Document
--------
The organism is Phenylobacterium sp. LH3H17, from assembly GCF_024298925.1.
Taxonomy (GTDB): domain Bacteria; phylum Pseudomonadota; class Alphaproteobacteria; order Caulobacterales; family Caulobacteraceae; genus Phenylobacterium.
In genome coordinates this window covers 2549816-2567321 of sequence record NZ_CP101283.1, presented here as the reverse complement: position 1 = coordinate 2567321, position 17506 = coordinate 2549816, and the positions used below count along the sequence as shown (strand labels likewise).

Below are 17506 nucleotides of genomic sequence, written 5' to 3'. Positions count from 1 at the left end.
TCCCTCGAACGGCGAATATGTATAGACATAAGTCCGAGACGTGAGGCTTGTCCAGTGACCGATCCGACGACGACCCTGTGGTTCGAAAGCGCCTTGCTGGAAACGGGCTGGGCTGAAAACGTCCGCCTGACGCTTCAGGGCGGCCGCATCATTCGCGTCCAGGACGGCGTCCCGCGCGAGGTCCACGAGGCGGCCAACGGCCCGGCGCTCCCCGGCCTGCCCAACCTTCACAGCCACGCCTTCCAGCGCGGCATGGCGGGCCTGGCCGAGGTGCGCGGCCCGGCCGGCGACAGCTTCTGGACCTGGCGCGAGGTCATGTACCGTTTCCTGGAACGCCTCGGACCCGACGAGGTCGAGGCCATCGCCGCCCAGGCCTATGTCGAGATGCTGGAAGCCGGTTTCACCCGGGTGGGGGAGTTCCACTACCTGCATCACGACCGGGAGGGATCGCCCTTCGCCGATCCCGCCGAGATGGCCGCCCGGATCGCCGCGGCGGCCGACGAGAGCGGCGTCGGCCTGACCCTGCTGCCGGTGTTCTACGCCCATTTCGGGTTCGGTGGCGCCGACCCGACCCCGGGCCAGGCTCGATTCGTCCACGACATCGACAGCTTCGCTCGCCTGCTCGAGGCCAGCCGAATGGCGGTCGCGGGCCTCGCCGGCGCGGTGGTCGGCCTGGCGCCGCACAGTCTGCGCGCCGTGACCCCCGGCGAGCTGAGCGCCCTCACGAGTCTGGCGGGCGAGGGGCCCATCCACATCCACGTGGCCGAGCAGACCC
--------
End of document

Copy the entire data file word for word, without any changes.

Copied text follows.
The organism is Phenylobacterium sp. LH3H17, from assembly GCF_024298925.1.
Taxonomy (GTDB): domain Bacteria; phylum Pseudomonadota; class Alphaproteobacteria; order Caulobacterales; family Caulobacteraceae; genus Phenylobacterium.
In genome coordinates this window covers 2549816-2567321 of sequence record NZ_CP101283.1, presented here as the reverse complement: position 1 = coordinate 2567321, position 17506 = coordinate 2549816, and the positions used below count along the sequence as shown (strand labels likewise).

Below are 17506 nucleotides of genomic sequence, written 5' to 3'. Positions count from 1 at the left end.
TCCCTCGAACGGCGAATATGTATAGACATAAGTCCGAGACGTGAGGCTTGTCCAGTGACCGATCCGACGACGACCCTGTGGTTCGAAAGCGCCTTGCTGGAAACGGGCTGGGCTGAAAACGTCCGCCTGACGCTTCAGGGCGGCCGCATCATTCGCGTCCAGGACGGCGTCCCGCGCGAGGTCCACGAGGCGGCCAACGGCCCGGCGCTCCCCGGCCTGCCCAACCTTCACAGCCACGCCTTCCAGCGCGGCATGGCGGGCCTGGCCGAGGTGCGCGGCCCGGCCGGCGACAGCTTCTGGACCTGGCGCGAGGTCATGTACCGTTTCCTGGAACGCCTCGGACCCGACGAGGTCGAGGCCATCGCCGCCCAGGCCTATGTCGAGATGCTGGAAGCCGGTTTCACCCGGGTGGGGGAGTTCCACTACCTGCATCACGACCGGGAGGGATCGCCCTTCGCCGATCCCGCCGAGATGGCCGCCCGGATCGCCGCGGCGGCCGACGAGAGCGGCGTCGGCCTGACCCTGCTGCCGGTGTTCTACGCCCATTTCGGGTTCGGTGGCGCCGACCCGACCCCGGGCCAGGCTCGATTCGTCCACGACATCGACAGCTTCGCTCGCCTGCTCGAGGCCAGCCGAATGGCGGTCGCGGGCCTCGCCGGCGCGGTGGTCGGCCTGGCGCCGCACAGTCTGCGCGCCGTGACCCCCGGCGAGCTGAGCGCCCTCACGAGTCTGGCGGGCGAGGGGCCCATCCACATCCACGTGGCCGAGCAGACCC